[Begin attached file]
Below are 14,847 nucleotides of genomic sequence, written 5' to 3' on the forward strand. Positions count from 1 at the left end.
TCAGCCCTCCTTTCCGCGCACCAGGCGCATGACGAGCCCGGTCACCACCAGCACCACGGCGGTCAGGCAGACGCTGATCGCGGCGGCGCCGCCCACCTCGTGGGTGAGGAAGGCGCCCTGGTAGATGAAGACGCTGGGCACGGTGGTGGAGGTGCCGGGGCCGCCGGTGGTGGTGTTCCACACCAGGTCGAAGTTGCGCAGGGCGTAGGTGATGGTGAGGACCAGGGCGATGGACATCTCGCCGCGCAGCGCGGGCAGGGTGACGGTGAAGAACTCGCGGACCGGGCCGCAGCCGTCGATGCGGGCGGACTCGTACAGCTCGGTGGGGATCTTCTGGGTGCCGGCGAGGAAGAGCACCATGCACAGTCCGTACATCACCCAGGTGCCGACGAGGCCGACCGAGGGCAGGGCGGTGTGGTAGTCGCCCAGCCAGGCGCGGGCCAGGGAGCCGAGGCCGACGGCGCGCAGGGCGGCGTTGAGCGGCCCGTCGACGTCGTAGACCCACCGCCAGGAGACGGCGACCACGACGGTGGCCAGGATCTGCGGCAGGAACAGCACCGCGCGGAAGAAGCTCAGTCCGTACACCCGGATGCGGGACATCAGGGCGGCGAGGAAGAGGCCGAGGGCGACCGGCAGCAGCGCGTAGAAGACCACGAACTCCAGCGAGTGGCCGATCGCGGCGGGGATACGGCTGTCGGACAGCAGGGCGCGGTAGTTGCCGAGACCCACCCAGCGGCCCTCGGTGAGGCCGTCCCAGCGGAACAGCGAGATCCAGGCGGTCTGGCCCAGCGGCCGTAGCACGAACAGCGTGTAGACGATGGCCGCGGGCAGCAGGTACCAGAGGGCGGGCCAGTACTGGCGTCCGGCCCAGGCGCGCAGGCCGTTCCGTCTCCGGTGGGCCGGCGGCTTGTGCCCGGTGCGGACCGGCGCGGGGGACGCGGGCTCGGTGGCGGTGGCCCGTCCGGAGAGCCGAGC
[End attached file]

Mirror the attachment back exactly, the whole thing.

Below are 14,847 nucleotides of genomic sequence, written 5' to 3' on the forward strand. Positions count from 1 at the left end.
TCAGCCCTCCTTTCCGCGCACCAGGCGCATGACGAGCCCGGTCACCACCAGCACCACGGCGGTCAGGCAGACGCTGATCGCGGCGGCGCCGCCCACCTCGTGGGTGAGGAAGGCGCCCTGGTAGATGAAGACGCTGGGCACGGTGGTGGAGGTGCCGGGGCCGCCGGTGGTGGTGTTCCACACCAGGTCGAAGTTGCGCAGGGCGTAGGTGATGGTGAGGACCAGGGCGATGGACATCTCGCCGCGCAGCGCGGGCAGGGTGACGGTGAAGAACTCGCGGACCGGGCCGCAGCCGTCGATGCGGGCGGACTCGTACAGCTCGGTGGGGATCTTCTGGGTGCCGGCGAGGAAGAGCACCATGCACAGTCCGTACATCACCCAGGTGCCGACGAGGCCGACCGAGGGCAGGGCGGTGTGGTAGTCGCCCAGCCAGGCGCGGGCCAGGGAGCCGAGGCCGACGGCGCGCAGGGCGGCGTTGAGCGGCCCGTCGACGTCGTAGACCCACCGCCAGGAGACGGCGACCACGACGGTGGCCAGGATCTGCGGCAGGAACAGCACCGCGCGGAAGAAGCTCAGTCCGTACACCCGGATGCGGGACATCAGGGCGGCGAGGAAGAGGCCGAGGGCGACCGGCAGCAGCGCGTAGAAGACCACGAACTCCAGCGAGTGGCCGATCGCGGCGGGGATACGGCTGTCGGACAGCAGGGCGCGGTAGTTGCCGAGACCCACCCAGCGGCCCTCGGTGAGGCCGTCCCAGCGGAACAGCGAGATCCAGGCGGTCTGGCCCAGCGGCCGTAGCACGAACAGCGTGTAGACGATGGCCGCGGGCAGCAGGTACCAGAGGGCGGGCCAGTACTGGCGTCCGGCCCAGGCGCGCAGGCCGTTCCGTCTCCGGTGGGCCGGCGGCTTGTGCCCGGTGCGGACCGGCGCGGGGGACGCGGGCTCGGTGGCGGTGGCCCGTCCGGAGAGCCGAGC